By Jane Harrell, Petfinder.com associate producer
Imagine coming home, bladder bursting, and walking into your bathroom to see that your roommate has left it reeking, the toilet unflushed, toilet paper everywhere. It would give you a moment of pause, no matter how badly you needed to relieve yourself. The same can be true for cats who share litter boxes.
Jackson Galaxy, cat behaviorist and star of Animal Planet’s My Cat From Hell, says litter box issues are one of the top three reasons cat parents hire him. (Read our interview: Cat from Hell Star Reveals the Top 3 Cat Complaints.) But for multi-cat households, the solution can be as simple as having the right number of litter boxes. “The rule of thumb is one litter box per cat, plus one extra,” Galaxy says.
The cat-to-litter box ratio
As a cat foster mom, I recommend that new adopters have at least 1.5 litter boxes per cat. So if you have one cat, you need two litter boxes; two cats, three litter boxes.
Some cats just don’t like sharing litter boxes, and this ratio lets each cat claim his own. Even if they don’t mind sharing, keeping extra litter boxes around ensures that, if one of your cats is using one litter box and the scary washing machine is running next to the litter box in the basement, there will still be an appropriate place for your other cat to relieve himself.
Preventing litter box problems
You may have fewer than 1.5 litter boxes per cat and your cats might be fine with it — that’s certainly possible. But one cat may become tired of sharing and opt to seek out another place to potty. Before he decides that your bathroom rug suits him just fine, you’ll want to offer him his own litter box. Here are a few warning signs that your cat might want another litter box (or a different kind):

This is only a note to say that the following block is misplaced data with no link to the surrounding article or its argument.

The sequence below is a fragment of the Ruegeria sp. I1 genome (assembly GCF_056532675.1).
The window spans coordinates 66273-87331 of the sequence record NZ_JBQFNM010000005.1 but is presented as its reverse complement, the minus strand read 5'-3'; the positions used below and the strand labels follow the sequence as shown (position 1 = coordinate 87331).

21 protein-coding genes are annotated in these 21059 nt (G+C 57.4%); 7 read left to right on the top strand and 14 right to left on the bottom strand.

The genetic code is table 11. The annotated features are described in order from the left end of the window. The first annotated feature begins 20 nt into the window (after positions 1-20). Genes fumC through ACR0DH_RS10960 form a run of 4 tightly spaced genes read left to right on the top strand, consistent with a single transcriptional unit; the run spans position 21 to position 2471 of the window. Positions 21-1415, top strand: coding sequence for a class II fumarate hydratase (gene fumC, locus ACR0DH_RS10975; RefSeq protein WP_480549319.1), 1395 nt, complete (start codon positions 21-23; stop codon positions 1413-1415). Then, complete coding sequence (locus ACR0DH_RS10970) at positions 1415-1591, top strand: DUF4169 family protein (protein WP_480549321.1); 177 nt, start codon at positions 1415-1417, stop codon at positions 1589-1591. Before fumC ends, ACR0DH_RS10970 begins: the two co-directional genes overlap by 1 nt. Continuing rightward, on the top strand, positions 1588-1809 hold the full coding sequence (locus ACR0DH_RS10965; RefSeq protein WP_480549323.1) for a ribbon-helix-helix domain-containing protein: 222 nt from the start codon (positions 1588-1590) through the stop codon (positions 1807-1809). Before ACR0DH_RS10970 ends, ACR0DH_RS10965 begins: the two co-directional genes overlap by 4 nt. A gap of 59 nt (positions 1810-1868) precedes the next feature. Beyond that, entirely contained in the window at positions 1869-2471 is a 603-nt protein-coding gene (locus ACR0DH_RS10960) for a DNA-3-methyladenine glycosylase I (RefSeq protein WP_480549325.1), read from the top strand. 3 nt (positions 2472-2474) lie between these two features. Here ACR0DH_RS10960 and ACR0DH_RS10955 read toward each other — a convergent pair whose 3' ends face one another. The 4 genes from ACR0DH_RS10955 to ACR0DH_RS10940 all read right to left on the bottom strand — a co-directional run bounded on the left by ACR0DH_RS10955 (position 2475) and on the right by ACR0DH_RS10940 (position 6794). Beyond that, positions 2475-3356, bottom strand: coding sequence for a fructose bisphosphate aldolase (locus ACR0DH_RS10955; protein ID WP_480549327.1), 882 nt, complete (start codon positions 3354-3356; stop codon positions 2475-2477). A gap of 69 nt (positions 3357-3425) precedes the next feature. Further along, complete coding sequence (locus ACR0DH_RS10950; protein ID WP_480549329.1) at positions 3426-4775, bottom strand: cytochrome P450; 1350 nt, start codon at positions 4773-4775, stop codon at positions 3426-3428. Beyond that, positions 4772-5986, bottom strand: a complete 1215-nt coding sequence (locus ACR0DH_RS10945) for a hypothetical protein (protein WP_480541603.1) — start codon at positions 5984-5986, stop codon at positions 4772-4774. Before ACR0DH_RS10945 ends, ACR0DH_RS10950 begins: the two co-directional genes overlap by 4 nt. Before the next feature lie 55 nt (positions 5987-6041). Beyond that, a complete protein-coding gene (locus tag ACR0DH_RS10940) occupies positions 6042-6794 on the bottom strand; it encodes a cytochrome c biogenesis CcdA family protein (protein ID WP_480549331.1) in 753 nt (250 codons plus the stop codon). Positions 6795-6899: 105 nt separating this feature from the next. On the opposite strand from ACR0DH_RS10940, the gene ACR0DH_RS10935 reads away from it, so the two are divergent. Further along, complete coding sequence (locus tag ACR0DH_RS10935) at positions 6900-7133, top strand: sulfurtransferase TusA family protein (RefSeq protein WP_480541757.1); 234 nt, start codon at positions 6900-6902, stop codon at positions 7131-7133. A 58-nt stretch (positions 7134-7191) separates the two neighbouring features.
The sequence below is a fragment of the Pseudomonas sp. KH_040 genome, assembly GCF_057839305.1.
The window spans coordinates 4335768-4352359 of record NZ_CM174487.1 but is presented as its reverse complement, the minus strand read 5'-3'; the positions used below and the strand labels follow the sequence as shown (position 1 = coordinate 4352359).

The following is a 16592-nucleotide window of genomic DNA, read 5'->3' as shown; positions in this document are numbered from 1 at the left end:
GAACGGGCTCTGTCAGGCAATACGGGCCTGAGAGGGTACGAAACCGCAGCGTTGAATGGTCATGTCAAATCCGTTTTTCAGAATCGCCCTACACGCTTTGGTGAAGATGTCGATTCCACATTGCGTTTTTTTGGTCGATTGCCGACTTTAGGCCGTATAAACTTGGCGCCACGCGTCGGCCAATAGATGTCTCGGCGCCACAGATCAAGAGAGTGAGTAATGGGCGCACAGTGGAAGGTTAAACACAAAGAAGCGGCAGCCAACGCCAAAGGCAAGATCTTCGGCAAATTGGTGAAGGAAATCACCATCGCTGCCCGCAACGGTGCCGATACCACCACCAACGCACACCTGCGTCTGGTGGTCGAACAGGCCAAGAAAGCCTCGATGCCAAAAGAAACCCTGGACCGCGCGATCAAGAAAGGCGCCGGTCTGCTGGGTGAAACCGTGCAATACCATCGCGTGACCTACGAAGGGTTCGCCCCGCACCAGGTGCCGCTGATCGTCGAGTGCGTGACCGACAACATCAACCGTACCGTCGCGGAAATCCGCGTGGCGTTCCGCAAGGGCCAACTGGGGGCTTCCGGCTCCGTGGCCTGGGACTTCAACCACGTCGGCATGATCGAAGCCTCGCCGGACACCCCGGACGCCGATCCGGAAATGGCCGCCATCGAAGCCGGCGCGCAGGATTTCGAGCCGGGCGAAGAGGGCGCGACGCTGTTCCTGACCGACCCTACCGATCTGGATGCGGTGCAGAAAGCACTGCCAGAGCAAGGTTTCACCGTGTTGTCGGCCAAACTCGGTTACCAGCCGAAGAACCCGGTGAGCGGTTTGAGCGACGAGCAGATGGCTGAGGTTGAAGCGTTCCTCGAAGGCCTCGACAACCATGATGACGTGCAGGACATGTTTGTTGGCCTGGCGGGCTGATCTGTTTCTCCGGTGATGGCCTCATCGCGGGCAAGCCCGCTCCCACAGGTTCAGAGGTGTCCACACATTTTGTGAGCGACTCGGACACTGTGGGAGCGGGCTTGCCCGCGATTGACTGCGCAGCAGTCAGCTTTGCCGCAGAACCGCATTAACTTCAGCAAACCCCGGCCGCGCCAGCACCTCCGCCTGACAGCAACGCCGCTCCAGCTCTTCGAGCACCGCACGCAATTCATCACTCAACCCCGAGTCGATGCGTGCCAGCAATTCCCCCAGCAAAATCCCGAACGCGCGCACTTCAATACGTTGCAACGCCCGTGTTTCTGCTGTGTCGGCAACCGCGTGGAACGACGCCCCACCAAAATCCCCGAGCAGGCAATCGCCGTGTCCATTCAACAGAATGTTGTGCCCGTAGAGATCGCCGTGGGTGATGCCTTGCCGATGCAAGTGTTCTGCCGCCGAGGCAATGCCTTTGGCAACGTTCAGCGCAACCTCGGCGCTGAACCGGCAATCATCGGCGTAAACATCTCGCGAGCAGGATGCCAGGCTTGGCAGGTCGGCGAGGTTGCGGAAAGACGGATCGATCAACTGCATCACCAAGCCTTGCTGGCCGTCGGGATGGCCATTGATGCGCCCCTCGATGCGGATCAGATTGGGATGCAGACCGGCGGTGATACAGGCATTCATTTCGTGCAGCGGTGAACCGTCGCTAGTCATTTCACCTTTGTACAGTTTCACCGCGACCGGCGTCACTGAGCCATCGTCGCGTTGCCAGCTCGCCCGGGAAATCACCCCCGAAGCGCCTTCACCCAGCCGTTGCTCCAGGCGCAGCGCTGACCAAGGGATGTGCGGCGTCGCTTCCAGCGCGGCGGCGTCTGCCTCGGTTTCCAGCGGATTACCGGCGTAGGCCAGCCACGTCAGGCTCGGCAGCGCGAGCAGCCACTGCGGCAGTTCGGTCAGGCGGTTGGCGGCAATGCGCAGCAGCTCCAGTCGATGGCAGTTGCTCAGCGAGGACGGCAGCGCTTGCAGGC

- Spraying the sides or wall around the box: This can be especially common with covered litter boxes. Cats may try to tell others to “keep out” by spraying the litter box’s entry or the area around it.
- Leaving pee or poop uncovered: Some cats just never develop the habit of covering their waste, but if your cat suddenly stops burying his urine or feces, it might be his way of telling other cats, “this box is mine.”
- Eliminating outside the litter box: If your vet rules out medical reasons for the behavior change, your cat may be sending you a strong message that he’s not happy with the current litter box set-up.
Tell us: How many litter boxes do you have?